Rob Halford

As lead singer of the iconic heavy metal band Judas Priest, Rob Halford could be the original leather daddy. Formed in 1969, the group went on to be pioneers of the headbanging genre, with Halford often embodying the very definition of masculinity. From the heavily studded belts and bracelets to the zealous love for Harley Davidson, Halford was as rough and tough as they come.



Songs like 1978’s “Delivering the Goods” from the 1979 classic album Hell Bent for Leather, “Heading Out to the Highway” taken from 1981’s Point of Entry, and, of course, the eternal classic “You’ve Got Another Thing Coming,” the single from 1982’s Screaming for Vengeance, helped bring the singer to icon status amongst his peers. When he came out publicly on MTV in 1998, he broke down in tears while simultaneously forcing legions of fans around the world to reimagine traditional assumed gender roles.

Le Tigre

This band must be mentioned, as their lyrics — often dealing with issues pertaining to feminism and the LGBTQ+ community — are rallying cries for change while being total dance floor fillers. Originally starting as the back-up band for Kathleen Hanna’s solo project Julie Ruin, Le Tigre went on to release three full-length albums: 1999’s Le Tigre, 2001’s Feminist Sweepstakes, and 2004’s This Island. While the trio of records all have strong songs of empowerment and politics, the first self-titled debut is a must-have for its wide array of sing-along classics and cultural references.



Lead track “Deceptacon” will have you dancing around your living room, with its clapping drum loop and be-bop chorus; who can refuse the brilliant couplet “I can see your disco disco dick / Is sucking my heart out of my mind?” “Hot Topic” is a groovy finger-snapping number, listing off badass women and pioneers. Favourite track though has to be the timeless “Eau d’Bedroom Dancing,” a homage to the unparalleled therapy a solo session with a favourite song can provide. The first time I heard this played out at a club was in San Francisco. My friend Omar had a warm-up DJ slot and dropped the cut. It stopped me in my tracks — totally epic.

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Ron Hart 10 Classic Albums from Grand Royal, the Beastie Boys’ Record Label

With all this talk of Beastie Boys in the context of the Spike Jonze-directed 2020 documentary, Beastie Boys Story, there isn’t a better time to revisit one of the most underrated facets of the band’s legacy.

Launching with their seminal third album, Check Your Head, Grand Royal would become a full-fledged boutique label by late 1992. The Beastie Boys promised to listen to each and every unsolicited demo tape sent to the Grand Royal post office box. In an approach similar to The Beatles’ Apple Records or Groovy Records, the imprint run by Pete Shelley of The Buzzcocks in the early 1980s, Grand Royal served as a creative playground for not only Mike D, Ad-Rock, and MCA, but their circle of pals as well.

In the process, the trio helped to create a revolution within the revolution during the alternative 1990s, pushing the boundaries of rock, hip-hop, hardcore, funk, and electronic beat music in bold new directions under the casual guise of dicking around.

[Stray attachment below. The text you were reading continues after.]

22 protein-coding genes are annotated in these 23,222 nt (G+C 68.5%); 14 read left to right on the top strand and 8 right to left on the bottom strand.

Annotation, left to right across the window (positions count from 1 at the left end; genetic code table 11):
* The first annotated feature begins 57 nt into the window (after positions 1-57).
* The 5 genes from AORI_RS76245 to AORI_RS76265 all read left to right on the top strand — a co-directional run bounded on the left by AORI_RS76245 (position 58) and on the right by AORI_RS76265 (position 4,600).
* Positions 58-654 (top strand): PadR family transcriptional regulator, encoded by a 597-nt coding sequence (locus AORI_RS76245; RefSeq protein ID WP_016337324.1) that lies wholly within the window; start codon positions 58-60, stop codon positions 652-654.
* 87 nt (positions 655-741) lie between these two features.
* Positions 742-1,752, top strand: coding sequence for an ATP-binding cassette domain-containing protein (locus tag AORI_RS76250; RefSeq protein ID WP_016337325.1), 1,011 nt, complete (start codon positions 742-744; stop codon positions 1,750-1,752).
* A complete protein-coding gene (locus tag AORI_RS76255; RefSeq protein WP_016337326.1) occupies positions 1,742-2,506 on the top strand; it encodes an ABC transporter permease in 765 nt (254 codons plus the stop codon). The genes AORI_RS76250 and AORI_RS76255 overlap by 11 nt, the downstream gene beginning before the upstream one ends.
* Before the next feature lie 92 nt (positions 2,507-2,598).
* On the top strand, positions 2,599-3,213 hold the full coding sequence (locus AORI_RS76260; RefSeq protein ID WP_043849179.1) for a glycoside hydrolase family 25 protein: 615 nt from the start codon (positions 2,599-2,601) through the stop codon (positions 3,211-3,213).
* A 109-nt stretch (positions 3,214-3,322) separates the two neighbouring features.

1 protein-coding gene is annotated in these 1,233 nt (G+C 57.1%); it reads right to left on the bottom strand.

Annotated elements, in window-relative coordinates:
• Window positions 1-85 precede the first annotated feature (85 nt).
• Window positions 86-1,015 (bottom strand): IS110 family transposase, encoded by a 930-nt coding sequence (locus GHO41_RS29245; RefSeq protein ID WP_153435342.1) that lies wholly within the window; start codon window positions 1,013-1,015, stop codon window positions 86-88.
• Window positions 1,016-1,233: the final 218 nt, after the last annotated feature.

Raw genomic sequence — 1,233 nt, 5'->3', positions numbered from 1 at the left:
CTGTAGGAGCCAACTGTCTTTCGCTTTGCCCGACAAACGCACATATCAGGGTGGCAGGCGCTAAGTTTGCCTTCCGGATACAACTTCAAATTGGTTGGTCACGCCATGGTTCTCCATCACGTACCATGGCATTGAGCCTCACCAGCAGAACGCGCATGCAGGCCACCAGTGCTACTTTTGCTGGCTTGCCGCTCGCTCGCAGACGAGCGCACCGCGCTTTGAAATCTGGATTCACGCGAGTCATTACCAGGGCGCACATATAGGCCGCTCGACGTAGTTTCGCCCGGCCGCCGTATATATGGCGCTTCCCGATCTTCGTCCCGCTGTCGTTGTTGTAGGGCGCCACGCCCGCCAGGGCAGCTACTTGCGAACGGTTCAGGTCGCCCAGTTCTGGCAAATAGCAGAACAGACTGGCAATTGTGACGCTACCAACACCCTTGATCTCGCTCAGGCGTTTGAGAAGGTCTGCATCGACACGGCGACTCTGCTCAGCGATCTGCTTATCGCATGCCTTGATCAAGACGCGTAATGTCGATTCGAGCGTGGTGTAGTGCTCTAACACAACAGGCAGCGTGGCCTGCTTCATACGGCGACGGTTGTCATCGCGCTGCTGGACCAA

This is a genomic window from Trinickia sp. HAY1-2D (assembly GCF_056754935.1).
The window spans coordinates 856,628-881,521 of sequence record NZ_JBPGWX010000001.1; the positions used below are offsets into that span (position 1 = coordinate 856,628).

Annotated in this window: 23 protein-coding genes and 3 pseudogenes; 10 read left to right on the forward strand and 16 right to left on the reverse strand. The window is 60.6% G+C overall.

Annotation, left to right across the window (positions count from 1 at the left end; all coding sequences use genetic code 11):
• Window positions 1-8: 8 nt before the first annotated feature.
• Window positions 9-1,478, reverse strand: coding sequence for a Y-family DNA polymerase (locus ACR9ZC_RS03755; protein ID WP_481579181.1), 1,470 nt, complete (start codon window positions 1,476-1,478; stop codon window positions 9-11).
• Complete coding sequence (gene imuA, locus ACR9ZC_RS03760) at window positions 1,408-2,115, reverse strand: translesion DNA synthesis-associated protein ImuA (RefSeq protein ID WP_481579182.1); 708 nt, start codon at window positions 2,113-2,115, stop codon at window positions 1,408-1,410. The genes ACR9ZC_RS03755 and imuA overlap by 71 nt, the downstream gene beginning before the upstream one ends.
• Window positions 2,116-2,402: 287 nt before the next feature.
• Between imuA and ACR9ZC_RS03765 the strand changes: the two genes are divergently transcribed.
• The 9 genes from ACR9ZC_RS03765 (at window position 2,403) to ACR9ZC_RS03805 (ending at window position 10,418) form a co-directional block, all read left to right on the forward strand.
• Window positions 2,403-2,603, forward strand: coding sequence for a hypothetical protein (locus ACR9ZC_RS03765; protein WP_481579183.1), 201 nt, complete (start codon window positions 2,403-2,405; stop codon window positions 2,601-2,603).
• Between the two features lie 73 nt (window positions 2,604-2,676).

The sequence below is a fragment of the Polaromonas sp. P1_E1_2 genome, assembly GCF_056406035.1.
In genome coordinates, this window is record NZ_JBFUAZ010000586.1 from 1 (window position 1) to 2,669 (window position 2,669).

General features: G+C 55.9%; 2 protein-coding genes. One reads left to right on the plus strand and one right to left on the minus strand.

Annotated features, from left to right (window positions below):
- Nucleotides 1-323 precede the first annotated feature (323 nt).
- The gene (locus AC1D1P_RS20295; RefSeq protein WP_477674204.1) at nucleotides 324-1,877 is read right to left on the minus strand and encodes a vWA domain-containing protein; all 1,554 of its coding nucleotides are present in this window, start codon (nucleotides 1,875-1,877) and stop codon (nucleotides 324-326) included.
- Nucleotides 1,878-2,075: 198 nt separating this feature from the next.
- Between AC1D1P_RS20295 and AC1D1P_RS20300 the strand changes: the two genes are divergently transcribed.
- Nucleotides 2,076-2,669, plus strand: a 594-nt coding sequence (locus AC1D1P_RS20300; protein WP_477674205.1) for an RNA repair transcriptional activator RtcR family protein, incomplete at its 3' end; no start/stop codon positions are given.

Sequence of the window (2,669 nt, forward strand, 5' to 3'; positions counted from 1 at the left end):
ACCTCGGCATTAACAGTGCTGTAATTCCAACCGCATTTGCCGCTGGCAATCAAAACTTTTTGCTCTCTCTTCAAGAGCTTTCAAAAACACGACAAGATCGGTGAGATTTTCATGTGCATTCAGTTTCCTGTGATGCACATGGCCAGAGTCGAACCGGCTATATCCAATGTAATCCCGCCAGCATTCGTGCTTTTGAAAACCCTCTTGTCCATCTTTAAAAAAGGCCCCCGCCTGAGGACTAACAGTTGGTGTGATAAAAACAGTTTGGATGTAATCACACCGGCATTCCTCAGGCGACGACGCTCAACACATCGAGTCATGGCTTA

Grand Royal as a label only lasted until 2001 when the business went bankrupt and met its ultimate demise in 2004 on the auction block on the site Bid4Assets.com.

“Our intentions were always simply to create a home for exciting music and the people who were passionate about it,” Mike D, who did most of the A&R for the label, told Billboard in 2001. “It really sucks that we can’t continue to do that.”

However, the unglamorous demise of Grand Royal should not overshadow the incredible discography amassed during the label’s eight-year run, offering a snapshot of how the Beasties kept the currents of innovation alive in the wake of Kurt Cobain’s death. Well, at least in their own way.

The best part about revisiting the Grand Royal catalog, be it as a longtime fan or as a total noob discovering it for the very first time, is that the majority of these titles are still affordable and in circulation on the used market, both on vinyl and the still-relevant CD.

Here are 10 Grand Royal classics worth seeking out and why they deserve your investment.

Luscious Jackson – In Search of Manny (1992)

Luscious Jackson In Search of Manny

The Beasties launched Grand Royal as a label beyond their own vanities when they released this gorgeous graffiti wall of an EP by their sister act, Luscious Jackson. Featuring former Beastie Boys drummer Kate Schellenbach, In Search of Manny was not as streamlined as the band’s full-lengths that followed, but it instills a gritty swagger that feels like walking down a bustling 4th and Broadway on a hot summer day. Broad City, Princess Nokia, and Ruth Langmore all owe a debt to Manny.

DFL – My Crazy Life (1993)

dfl my crazy life album cover

Nothing gave the hardcore community a bigger shot in the arm in the early ’90s than the Beasties returning to their roots on 1992’s Check Your Head with that monster cover of “Time For Livin’” by Sly Stone. At the time, it was only right and natural for Grand Royal to drop the debut LP from Dead Fucking Last (DFL), a group that counted Ad-Rock amongst its ranks at the time. On 1993’s My Crazy Life, DFL leap right into it with 20 minutes of pure pummel, backing up their claim to be “America’s Most Hardcore” — that’s 20 minutes total for the whole album. Plus, the distinctive way by which Adam Horovitz plays guitar across this record really makes My Crazy Life of a piece with the Beasties’ own hardcore material at the time, like 1995’s Aglio E Olio EP.